I have been on several field trips, as a kid, as a YMCA counselor and as a teacher. A few years ago I started going as a parent; I always go on the field trips with the kids. Maizie always has a bit of indifference about everything that has to do with school, but Teddy is a completely different animal and Stella is somewhere in the middle.
He started talking about the trip as soon as I put it on the calendar, counting the days. He got off the ice Wednesday after hockey took off his helmet and said to me, “Field trip tomorrow!” I didn’t think he was going to sleep. He was up early.
He made sure we sat together on the bus, along with his new girl pal “B”. I took a picture of Teddy and I and I was uploading it to Instagram when Teddy started telling B about my blog. She was asking me the address, and is it dot com or dot net; I told her if she did a Google search it would pop right up. She was cracking me up.
We get to Pezza Farm and we feed the animals first. They (the animals) knew it was coming so they started hooting and hollering for their food and the goats and sheep were standing on the fence. The miniature horses were calmer, since they could reach over the fence.
|Teddy’s wearing her|
|The horse’s head doesn’t look that miniature in this picture|
Around the corner is the chickens, lots of chickens and that means chicken shit everywhere. When you walk you feel like you’re going to step on them and then of course there’s some kids yelling about being chased by a chicken or “it’s trying to eat me”. I thought the piglets were the cutest.
|He is so cute|
|Here piggy, piggy, piggy|
Onto the hayride, we all pile in and the tractor fires up. The kids get a bag of popcorn and we are off through the woods. They have some very tame decorations in the woods. When we drove past the skeleton on the ground, B shouted, “You SO have to put this in your blog.” I just looked at her, and thought she’s quite a pip.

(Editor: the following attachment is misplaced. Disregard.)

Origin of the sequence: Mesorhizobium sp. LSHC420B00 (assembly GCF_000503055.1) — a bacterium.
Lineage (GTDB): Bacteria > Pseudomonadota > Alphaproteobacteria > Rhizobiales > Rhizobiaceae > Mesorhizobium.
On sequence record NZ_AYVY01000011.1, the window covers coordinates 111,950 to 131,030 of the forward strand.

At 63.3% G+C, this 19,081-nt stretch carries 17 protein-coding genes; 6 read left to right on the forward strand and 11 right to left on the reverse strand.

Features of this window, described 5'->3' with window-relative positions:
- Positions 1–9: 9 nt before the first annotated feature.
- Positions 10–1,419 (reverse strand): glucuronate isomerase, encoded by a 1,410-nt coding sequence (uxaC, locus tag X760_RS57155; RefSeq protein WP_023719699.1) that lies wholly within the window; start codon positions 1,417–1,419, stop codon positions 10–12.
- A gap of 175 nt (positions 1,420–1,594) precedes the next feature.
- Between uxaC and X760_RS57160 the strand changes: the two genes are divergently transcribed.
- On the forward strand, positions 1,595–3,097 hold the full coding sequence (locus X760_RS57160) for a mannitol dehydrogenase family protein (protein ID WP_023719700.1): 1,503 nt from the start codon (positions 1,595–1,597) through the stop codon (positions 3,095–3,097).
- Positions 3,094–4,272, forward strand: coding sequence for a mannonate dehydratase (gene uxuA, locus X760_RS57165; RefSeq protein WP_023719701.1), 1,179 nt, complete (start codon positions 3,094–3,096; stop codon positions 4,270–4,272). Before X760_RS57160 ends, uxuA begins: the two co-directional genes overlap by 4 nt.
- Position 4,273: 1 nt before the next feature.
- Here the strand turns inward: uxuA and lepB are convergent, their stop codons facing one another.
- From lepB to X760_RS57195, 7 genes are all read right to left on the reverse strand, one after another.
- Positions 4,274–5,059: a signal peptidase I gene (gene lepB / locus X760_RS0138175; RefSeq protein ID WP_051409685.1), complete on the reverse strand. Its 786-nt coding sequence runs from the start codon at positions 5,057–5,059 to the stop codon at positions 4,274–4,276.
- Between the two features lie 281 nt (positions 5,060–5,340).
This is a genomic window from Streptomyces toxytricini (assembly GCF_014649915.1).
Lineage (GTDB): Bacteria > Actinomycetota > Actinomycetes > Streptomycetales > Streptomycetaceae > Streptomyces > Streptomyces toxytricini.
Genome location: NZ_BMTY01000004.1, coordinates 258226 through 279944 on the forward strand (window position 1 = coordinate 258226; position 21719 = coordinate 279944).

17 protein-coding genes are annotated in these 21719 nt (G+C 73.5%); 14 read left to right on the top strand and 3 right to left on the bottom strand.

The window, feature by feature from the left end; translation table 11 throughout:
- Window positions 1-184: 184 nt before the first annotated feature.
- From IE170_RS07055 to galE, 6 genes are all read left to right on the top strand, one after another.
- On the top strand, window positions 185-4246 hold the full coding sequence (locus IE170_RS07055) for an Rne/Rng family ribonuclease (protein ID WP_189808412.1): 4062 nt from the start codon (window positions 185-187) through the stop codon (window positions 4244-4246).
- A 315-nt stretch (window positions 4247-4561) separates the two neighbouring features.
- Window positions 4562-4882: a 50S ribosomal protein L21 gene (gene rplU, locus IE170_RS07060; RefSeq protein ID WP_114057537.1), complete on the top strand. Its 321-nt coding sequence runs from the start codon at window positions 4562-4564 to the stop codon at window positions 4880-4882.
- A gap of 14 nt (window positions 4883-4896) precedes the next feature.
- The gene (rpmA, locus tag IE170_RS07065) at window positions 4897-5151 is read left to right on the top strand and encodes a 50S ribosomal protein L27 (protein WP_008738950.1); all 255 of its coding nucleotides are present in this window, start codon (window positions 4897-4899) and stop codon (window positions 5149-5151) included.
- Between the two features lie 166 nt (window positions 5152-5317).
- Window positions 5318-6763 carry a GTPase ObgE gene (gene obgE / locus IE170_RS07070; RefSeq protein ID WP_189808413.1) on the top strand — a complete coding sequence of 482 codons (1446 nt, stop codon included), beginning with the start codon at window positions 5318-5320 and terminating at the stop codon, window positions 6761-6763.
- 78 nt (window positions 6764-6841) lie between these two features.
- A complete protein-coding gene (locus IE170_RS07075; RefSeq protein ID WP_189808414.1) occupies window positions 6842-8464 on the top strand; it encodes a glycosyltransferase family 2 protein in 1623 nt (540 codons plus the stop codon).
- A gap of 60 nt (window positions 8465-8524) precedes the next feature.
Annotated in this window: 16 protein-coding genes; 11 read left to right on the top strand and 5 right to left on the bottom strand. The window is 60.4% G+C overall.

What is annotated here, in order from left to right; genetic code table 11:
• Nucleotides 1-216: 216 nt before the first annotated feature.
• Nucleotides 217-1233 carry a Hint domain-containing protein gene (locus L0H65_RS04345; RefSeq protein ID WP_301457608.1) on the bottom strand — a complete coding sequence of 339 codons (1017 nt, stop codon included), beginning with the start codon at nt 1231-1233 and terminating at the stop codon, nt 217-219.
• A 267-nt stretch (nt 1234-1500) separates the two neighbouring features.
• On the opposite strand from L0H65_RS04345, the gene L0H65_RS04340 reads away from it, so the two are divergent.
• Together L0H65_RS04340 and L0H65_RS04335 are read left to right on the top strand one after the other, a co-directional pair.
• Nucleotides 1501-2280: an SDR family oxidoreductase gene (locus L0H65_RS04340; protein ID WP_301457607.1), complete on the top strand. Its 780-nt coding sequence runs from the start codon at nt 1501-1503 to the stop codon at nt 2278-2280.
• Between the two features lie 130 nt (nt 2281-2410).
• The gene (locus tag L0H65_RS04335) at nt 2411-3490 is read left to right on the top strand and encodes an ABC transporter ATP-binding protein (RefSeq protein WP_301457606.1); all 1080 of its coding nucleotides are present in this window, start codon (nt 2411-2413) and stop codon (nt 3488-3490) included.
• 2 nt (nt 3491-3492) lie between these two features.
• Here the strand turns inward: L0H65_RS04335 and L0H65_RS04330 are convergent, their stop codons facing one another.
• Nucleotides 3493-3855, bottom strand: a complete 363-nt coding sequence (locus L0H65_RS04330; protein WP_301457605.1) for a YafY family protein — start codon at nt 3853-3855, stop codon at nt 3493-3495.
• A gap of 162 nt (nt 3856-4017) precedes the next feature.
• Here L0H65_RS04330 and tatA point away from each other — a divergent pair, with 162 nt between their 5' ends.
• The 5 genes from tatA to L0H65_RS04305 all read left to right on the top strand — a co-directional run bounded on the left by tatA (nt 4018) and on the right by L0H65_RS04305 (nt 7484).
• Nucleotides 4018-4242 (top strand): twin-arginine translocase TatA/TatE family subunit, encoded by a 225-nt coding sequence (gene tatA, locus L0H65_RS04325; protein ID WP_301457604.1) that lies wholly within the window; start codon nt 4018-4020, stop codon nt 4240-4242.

We get to the cow pasture and this is where the slime happens. The kids get pieces of corn cobs and they get to feed the cows and a few horses. The cow’s tongues are repulsive. They get all over your hand, they have absolutely no tact. Come to think of it, the screaming wagon full of kids didn’t have much tact either.
Teddy kept dropping the corn and they poor cows (with their eyes on the sides of their heads) couldn’t get the tasty treats they were waiting for. So I did what I think he might have known what was coming as soon as I took his arm. I put the corn in it and held it out of the wagon and let the cow eat it from his hand. He did squeal a bit, but then said it was cool.
|This cow’s name is Bashful|
|After Teddy finally fed one of them|
We’re off to pick pumpkins. Some of them, goodness, you would think it was a life or death decision. All the pumpkins are the same size and shape (kudos to the farm). Finally the hardest decisions of the day were made and the names were put on the pumpkins; load ‘em up.
It’s time to for the class picture and to head back to school (heaven forbid Teddy miss lunch). I must say, the ride back way much quieter than the way there. Teddy had a fantastic time (I did as well).
Thank you Pezza Farm, excellent field trip as always!